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Report of the Secretary to the Delegates

Report of the Secretary to the Delegates

In 2018/19, the Press reported £840.5m of Group turnover. While we achieved a creditable 2 per cent turnover growth at like-for-like constant exchange rates, this was virtually all offset by the devaluation of key emerging market currencies during the year.

Nigel Portwood,
Secretary to the
Delegates and Chief Executive,
Oxford University Press


Our Academic Division enjoyed an excellent year, achieving strong growth compared to our publishing peers and within the context of an industry-wide decline in print revenues. Our journals business continues to perform very well, in large part driven by many new society partnerships and journal acquisitions. We also won 74 of the major awards we track including the Pulitzer Prize and US National Book Award. To support the continuing digital transformation of academic and research markets, we have supplemented our ongoing investments in technology with transformation initiatives in sales, marketing, and publishing processes.


It was, however, a challenging year for our three education divisions, English Language Teaching (ELT), Asia Education, and Oxford Education. While we achieved strong double-digit growth in mainland China and Pakistan, we had to contend with a range of issues in other markets, from government-mandated textbook purchasing in India, to market contractions in the UK and Spain, and a delay to expected tender business in Kenya. Some of this was anticipated and planned, some not—but we were able to continue our focus on developing and launching a range of exciting new products and services.


Our strategic priorities remained the same as they have been for the last few years. We continue to serve three large and global publishing markets—research, the learning of English, and education (Schools and Higher Education), and across them we focus on: improving our digital, data, and technology capabilities; achieving greater growth in emerging markets; demonstrating evidence of positive impact from the use of OUP products and services; a continued focus on efficiency and speed to market; developing services around our high-quality content; and enhancing our culture to be more inclusive by working hard to collaborate across our organization’s divisions and geographies to be greater than the sum of our parts.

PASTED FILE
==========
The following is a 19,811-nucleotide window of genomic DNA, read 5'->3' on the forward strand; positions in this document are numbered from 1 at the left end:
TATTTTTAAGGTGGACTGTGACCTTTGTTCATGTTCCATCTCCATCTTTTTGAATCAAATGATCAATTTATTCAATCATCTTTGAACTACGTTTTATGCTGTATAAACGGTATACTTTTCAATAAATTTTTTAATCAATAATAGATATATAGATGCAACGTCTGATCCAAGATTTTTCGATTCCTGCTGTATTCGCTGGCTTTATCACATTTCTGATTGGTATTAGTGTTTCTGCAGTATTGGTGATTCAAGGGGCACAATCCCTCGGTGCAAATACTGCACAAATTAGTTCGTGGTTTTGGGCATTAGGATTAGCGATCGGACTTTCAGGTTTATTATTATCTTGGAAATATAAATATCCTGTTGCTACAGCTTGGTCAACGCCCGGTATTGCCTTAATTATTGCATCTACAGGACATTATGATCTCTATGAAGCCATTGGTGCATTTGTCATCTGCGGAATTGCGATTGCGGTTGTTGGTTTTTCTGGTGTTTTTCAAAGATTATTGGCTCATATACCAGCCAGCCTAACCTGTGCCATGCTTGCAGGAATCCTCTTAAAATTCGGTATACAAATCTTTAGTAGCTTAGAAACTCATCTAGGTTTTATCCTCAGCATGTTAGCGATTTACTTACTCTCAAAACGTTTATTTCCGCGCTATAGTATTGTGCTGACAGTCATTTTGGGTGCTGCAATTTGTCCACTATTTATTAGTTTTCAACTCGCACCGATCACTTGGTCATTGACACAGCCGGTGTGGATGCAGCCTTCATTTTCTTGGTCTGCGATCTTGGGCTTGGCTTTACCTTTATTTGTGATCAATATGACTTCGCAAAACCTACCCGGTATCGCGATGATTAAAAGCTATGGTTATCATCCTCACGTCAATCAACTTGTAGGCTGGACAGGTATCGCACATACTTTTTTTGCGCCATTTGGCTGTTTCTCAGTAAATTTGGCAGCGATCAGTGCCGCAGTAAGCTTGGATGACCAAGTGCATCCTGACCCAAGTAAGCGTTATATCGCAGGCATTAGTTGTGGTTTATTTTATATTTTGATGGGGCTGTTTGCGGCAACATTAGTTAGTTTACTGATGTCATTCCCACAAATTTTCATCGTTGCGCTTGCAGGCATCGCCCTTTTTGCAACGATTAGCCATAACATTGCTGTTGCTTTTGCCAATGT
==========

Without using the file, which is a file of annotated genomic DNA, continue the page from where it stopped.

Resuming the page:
We made our online English proficiency assessment Oxford Test of English available to learners all over the world this year, following its launch in Spain in 2017.

We have made great progress against all of these priorities during the year and I draw out three highlights here. The launch of Oxford Reading Buddy, a digital reading service for primary school children (featured later in this report) which brought together multiple editorial, technology, and marketing teams across seven education markets to create a global service and localized content—the most ambitious cross-divisional and geographic collaboration we have yet attempted. We have been more public this year about our Oxford Impact framework, which is a rigorous process for evaluating impact, developed by OUP in collaboration with the National Foundation for Educational Research (NFER), and supported by the Department of Education of the University of Oxford. We are using this approach to validate the positive effect of our products and services on educational outcomes, something that educators across the world are increasingly relying on to ensure that their investments in new resources are worthwhile. We also launched the Oxford Test of English, an online English proficiency assessment certified by the University of Oxford, and another of our growing number of assessment services for schools, teachers, and students across the world.